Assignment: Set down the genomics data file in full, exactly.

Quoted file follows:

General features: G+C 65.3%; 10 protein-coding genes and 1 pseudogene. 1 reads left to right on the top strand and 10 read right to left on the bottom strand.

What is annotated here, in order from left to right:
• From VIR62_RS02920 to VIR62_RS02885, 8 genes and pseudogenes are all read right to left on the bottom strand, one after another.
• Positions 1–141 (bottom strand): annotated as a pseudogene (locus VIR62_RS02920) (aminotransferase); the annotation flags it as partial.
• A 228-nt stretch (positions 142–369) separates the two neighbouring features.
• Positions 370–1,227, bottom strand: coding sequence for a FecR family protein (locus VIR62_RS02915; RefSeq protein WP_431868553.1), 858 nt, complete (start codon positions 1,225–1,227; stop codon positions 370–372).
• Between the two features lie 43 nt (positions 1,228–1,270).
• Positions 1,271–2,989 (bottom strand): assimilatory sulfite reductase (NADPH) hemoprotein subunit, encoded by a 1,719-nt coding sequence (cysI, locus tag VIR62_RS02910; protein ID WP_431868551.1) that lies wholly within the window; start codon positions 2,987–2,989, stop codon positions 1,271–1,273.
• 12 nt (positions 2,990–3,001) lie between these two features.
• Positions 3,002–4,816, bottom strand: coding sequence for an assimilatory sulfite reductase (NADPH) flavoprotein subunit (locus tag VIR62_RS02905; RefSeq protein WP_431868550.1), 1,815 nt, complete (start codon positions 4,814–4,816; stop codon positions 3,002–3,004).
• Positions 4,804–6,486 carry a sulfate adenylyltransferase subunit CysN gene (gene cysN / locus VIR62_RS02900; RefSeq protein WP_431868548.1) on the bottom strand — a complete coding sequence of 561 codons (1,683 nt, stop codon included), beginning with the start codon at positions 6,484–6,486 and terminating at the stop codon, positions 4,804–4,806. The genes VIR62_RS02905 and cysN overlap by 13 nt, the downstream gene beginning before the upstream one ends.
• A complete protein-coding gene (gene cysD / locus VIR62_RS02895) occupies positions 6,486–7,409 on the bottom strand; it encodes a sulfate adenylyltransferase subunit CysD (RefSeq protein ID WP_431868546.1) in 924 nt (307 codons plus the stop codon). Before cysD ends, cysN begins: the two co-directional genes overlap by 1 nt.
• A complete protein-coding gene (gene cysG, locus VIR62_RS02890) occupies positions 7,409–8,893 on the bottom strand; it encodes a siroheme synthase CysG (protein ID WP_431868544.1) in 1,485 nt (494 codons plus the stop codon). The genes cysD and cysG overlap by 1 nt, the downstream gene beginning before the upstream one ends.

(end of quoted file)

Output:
General features: G+C 65.3%; 10 protein-coding genes and 1 pseudogene. 1 reads left to right on the top strand and 10 read right to left on the bottom strand.

What is annotated here, in order from left to right:
• From VIR62_RS02920 to VIR62_RS02885, 8 genes and pseudogenes are all read right to left on the bottom strand, one after another.
• Positions 1–141 (bottom strand): annotated as a pseudogene (locus VIR62_RS02920) (aminotransferase); the annotation flags it as partial.
• A 228-nt stretch (positions 142–369) separates the two neighbouring features.
• Positions 370–1,227, bottom strand: coding sequence for a FecR family protein (locus VIR62_RS02915; RefSeq protein WP_431868553.1), 858 nt, complete (start codon positions 1,225–1,227; stop codon positions 370–372).
• Between the two features lie 43 nt (positions 1,228–1,270).
• Positions 1,271–2,989 (bottom strand): assimilatory sulfite reductase (NADPH) hemoprotein subunit, encoded by a 1,719-nt coding sequence (cysI, locus tag VIR62_RS02910; protein ID WP_431868551.1) that lies wholly within the window; start codon positions 2,987–2,989, stop codon positions 1,271–1,273.
• 12 nt (positions 2,990–3,001) lie between these two features.
• Positions 3,002–4,816, bottom strand: coding sequence for an assimilatory sulfite reductase (NADPH) flavoprotein subunit (locus tag VIR62_RS02905; RefSeq protein WP_431868550.1), 1,815 nt, complete (start codon positions 4,814–4,816; stop codon positions 3,002–3,004).
• Positions 4,804–6,486 carry a sulfate adenylyltransferase subunit CysN gene (gene cysN / locus VIR62_RS02900; RefSeq protein WP_431868548.1) on the bottom strand — a complete coding sequence of 561 codons (1,683 nt, stop codon included), beginning with the start codon at positions 6,484–6,486 and terminating at the stop codon, positions 4,804–4,806. The genes VIR62_RS02905 and cysN overlap by 13 nt, the downstream gene beginning before the upstream one ends.
• A complete protein-coding gene (gene cysD / locus VIR62_RS02895) occupies positions 6,486–7,409 on the bottom strand; it encodes a sulfate adenylyltransferase subunit CysD (RefSeq protein ID WP_431868546.1) in 924 nt (307 codons plus the stop codon). Before cysD ends, cysN begins: the two co-directional genes overlap by 1 nt.
• A complete protein-coding gene (gene cysG, locus VIR62_RS02890) occupies positions 7,409–8,893 on the bottom strand; it encodes a siroheme synthase CysG (protein ID WP_431868544.1) in 1,485 nt (494 codons plus the stop codon). The genes cysD and cysG overlap by 1 nt, the downstream gene beginning before the upstream one ends.